• Language may be a frustration and a barrier. Employing the services of an advocate who speaks Spanish can make a Latino feel more comfortable.
• For Latinos new to the United States, isolation from resources in a new country can present huge problems and may force them to remain silent about their problems.
• For Latinos residing illegally in the United States, deportation is a great and real concern and can prevent them from seeking help from the legal system and law enforcement.
Gay, Lesbian, Bisexual, and Transgender Communities
Domestic violence exists in the gay, lesbian, bisexual, and transgender community at about the same rate as in the heterosexual community. It is often hard for gay, lesbian, bisexual, and transgender victims to recognize that they are in a violent relationship because such things have been portrayed as only happening between the sexes, not within the same sex. Once they do realize that they are in such a relationship, it is hard for them to seek help because of the homophobic environment of many communities and the fear of being “outed” to family and friends. The fact of being homosexual can jeopardize child custody, immigration, and legal status.
The system lacks appropriate responses to gay, lesbian, bisexual, and transgender domestic violence. Law enforcement officers often assume the violence is mutual and arrest both parties or assume that the stronger partner committed the violence and arrest that person. Homosexual individuals may receive prejudicial treatment from all segments of the system (law enforcement, judges, prosecutors, and victim advocates). Few shelters are available for gay, lesbian, bisexual, and transgender individuals.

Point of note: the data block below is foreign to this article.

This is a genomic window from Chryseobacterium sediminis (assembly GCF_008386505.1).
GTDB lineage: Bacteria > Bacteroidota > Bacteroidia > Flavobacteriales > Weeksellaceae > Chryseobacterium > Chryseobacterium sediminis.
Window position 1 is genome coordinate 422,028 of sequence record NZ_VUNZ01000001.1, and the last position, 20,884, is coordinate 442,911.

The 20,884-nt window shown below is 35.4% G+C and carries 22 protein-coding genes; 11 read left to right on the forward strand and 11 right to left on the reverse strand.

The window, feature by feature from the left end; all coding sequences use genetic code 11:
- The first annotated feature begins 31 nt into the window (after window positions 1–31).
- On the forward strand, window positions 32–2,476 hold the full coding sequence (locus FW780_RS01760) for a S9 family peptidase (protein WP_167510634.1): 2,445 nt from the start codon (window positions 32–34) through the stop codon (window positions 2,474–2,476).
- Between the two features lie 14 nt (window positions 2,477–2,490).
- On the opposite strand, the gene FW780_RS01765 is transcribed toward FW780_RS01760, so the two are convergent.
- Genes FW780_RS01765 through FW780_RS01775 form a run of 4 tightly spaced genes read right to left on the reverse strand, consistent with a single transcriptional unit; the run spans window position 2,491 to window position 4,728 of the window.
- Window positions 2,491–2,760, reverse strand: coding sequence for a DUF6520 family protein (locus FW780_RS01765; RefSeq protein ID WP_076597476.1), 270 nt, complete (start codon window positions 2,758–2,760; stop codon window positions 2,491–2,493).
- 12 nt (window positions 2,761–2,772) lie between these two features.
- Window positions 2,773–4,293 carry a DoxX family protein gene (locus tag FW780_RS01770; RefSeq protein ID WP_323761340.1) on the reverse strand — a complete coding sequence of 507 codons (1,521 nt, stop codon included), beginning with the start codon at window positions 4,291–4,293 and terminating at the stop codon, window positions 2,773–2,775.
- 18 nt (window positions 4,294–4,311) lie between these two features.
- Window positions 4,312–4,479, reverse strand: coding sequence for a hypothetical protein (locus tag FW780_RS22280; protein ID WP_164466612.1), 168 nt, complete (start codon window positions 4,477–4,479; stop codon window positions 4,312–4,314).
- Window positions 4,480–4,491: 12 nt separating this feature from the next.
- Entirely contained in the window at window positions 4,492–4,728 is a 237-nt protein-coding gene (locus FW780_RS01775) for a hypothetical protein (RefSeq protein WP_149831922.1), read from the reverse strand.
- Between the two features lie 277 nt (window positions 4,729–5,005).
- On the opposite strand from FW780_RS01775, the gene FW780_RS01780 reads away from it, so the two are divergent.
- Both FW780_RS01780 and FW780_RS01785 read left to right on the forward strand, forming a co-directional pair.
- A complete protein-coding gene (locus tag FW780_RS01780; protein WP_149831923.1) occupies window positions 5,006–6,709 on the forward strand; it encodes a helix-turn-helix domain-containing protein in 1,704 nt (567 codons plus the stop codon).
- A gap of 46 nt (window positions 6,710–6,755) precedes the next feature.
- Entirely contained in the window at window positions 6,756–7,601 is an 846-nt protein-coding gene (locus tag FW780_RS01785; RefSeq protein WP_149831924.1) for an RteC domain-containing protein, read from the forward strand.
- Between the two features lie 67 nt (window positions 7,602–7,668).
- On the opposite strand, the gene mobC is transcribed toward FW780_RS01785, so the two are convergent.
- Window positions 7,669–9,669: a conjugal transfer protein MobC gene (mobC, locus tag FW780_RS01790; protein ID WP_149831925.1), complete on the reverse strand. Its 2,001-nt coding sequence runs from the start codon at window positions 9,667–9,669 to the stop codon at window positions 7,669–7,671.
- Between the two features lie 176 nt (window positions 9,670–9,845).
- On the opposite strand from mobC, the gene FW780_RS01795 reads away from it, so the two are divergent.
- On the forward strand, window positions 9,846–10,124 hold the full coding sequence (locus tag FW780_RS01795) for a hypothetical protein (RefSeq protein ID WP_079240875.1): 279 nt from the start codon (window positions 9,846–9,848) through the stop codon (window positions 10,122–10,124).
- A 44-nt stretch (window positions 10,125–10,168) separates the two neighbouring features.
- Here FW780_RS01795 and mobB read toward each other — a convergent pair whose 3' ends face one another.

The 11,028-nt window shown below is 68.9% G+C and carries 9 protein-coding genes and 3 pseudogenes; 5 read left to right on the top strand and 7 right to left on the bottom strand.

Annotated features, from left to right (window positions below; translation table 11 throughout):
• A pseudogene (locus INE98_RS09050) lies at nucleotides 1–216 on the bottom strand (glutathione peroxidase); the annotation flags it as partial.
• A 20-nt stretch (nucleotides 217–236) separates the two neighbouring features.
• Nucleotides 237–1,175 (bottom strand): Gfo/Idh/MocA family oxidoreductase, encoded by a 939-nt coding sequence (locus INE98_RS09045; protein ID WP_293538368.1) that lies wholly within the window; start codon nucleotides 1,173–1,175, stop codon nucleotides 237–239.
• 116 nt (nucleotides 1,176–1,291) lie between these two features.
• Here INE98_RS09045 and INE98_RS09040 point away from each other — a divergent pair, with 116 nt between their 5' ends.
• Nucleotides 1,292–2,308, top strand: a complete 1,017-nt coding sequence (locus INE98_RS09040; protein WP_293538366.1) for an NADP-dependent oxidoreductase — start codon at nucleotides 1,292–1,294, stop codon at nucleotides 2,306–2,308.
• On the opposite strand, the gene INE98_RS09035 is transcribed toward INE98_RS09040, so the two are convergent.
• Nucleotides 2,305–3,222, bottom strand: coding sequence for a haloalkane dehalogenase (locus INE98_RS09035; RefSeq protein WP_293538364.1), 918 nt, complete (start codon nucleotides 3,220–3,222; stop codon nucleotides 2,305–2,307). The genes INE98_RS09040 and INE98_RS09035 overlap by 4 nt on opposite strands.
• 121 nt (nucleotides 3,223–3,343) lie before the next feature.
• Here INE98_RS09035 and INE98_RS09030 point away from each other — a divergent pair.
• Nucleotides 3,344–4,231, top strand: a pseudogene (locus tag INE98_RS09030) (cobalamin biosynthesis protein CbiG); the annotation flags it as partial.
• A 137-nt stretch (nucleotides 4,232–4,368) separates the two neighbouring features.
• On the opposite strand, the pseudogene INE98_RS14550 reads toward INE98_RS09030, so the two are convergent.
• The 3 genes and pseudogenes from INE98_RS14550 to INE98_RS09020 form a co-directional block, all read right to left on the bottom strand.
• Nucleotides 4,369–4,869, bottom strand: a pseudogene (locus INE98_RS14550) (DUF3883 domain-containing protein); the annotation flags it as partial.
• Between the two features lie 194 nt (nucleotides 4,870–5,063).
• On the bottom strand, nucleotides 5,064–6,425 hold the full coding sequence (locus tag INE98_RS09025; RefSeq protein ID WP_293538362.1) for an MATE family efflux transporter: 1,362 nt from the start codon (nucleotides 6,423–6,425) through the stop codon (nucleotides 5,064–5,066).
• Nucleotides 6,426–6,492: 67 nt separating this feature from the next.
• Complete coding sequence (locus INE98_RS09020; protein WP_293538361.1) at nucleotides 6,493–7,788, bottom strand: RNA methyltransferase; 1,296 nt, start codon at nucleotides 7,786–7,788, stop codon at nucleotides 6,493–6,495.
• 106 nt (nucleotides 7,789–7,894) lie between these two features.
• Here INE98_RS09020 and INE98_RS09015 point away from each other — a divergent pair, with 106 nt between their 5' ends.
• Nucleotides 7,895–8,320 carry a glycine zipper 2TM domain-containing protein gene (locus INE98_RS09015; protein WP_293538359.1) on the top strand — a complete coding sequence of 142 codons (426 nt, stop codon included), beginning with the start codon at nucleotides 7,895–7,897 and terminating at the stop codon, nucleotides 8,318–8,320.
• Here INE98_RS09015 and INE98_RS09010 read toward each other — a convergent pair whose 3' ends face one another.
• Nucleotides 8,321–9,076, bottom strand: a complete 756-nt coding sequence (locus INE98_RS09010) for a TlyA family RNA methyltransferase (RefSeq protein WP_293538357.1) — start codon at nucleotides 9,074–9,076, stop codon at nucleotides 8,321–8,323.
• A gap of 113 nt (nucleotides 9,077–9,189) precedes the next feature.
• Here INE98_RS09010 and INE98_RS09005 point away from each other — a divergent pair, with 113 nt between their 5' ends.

Because Jewish women often encounter anti-Semitic stereotyping – often stamped as abrasive, emasculating, and overbearing or pampered, demanding, and self-centered – a Jewish woman may not evoke sympathy from the public or a court of law. She also may incur hostility within her community in accusing a Jewish man of physical abuse. Jews believe that exposing Jewish misconduct to the non-Jewish community is a shame that brings disgrace to all Jews in that each shoulders the burden of representing an entire people. An abused woman who reports abuse may even be considered a traitor, undermining efforts to combat the more pressing issue of anti-Semitism.
Orthodox Jewish women have additional barriers. Even though an Orthodox Jewish woman may seek a protective order, she may be unable to obtain a divorce under Jewish law unless the abuser dies or is willing to grant a divorce. Without a divorce under Jewish law, the woman still belongs to her Jewish husband. She has no standing in the Jewish community. Any children born of a second marriage are considered illegitimate and shunned by the Orthodox Jewish community. For women whose life revolves around family and children, leaving an abusive situation is an extremely difficult decision.
Cultural and individual barriers for victims of domestic violence can include a victim’s lack of fluency in English, sense of fear or shame, and feelings of isolation. Institutional barriers include complex immigration policies and racism ingrained in many areas that traditionally offer protection to battered women.